At this moment, what I don't want to do is to be milking cows before the sun is even up. Dusty shakes me pretty hard to wake me in the morning. I didn't ask for no bed, nor ain't it my fault a bed is more comfortable than the ground. And I never got kicked by no cow before coming back here, neither. When they're full of milk, they's supposed to be uncomfortable, so if I'm milking them and making them feel better, what do they kick me for?
"We got no place else to go," Dusty says.
"That never stopped us before. You don't want to be tied down somewheres."
"I'm thinking of stickin' around." He's finally out with it. "Mama needs lookin' after. And she can pay one less farmhand with me around."
"Now looky here, she's turning you against me!" I accuse him. "She wants you to marry that stupid girl!" I yank hard on an utter, too hard, and get a groan from the cow.
"I don't want to marry no girl," he says. "I only want you to stick with me."
"This ain't no way to live," I say, gesturing toward the open end of the barn where you can see the rising sun behind the farmhouse and the gardens. "We was living real lives before, and I aim to get back to it. And you're comin' with me."
I kick over my milk bucket. It warn't a quarter full but the contents spill out anyway. I huff out of the barn to gather my things, leaving Dusty behind. But I know he'll follow. His mama cries when we head out, and he cries some, too. I'll chide him for that later.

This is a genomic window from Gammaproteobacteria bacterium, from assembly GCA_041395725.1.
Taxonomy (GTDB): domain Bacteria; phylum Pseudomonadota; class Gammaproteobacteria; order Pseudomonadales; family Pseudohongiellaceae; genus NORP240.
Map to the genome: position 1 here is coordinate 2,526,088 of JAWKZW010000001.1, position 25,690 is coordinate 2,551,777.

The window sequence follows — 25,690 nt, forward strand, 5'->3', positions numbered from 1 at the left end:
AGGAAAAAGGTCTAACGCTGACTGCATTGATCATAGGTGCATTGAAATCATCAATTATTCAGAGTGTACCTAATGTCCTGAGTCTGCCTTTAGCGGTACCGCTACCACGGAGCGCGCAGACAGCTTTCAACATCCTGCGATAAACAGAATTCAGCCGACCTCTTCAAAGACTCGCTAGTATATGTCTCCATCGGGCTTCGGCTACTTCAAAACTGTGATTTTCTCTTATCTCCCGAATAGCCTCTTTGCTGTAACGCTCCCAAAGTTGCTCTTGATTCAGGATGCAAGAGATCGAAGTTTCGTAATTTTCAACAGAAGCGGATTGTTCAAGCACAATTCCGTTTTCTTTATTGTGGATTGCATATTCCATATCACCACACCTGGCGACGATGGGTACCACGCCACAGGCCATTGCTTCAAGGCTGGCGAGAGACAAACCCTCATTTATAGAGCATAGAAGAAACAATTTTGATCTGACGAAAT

* * *
Now everybody's dead, and that includes the lynch mob that was after us. I recognize some of the faces that had yelled at me before, eyes now looking up at me wide and lifeless, skin blistering in the sun, blood-soaked shirts topped with dust and flies. Last time I saw them their eyes were full of fire. The sheriff is over there, the ex-sheriff, now the dead sheriff. Maybe he talked them into this.
The sheriff had it out for me, of that I'm sure. But it warn't me who squealed on him for sleeping with the preacher's wife. We busted in on him with her, yes, but he bought us off to keep us quiet and we honored the deal. It warn't our fault everyone found out anyways and ran him out of town. The preacher packed up and left, too, but he headed in the opposite direction, from what I heard.
Dusty's down there, the poor fool. It might've been him after all who told on the sheriff, now that I think about it. But if so, I don't know why. Dusty put up a good fight today, sneaking up on foot; they didn't hear him until he was breathing down their necks. He just about pulled it off, too, getting everybody, but not before they got him, too. He crawled towards me, to my horse, and grabbed the stirrup.
"Help me, Dusty," I said. "Get off your sorry ass and cut me loose!"
But he was too weak to stand. He lost his grip of the stirrup and his arm thumped to the ground. Looking up at me he said, "Sorry." But the good Lord only allowed him one last breath. Sorry for bungling the rescue, I figure he meant. Well, I'm sorry, too.
Sorry because I will most surely hang to death this time, from this tree, miles from civilization, feet dangling two feet above the ground. They had me tied up, sitting on a horse, and they was about ready to whip its ass out from under me when Dusty showed up.
But instead we sat there, the horse and me, all afternoon, till the horse got thirsty or hungry, or just plain bored, and pulled out from under me, and trotted away.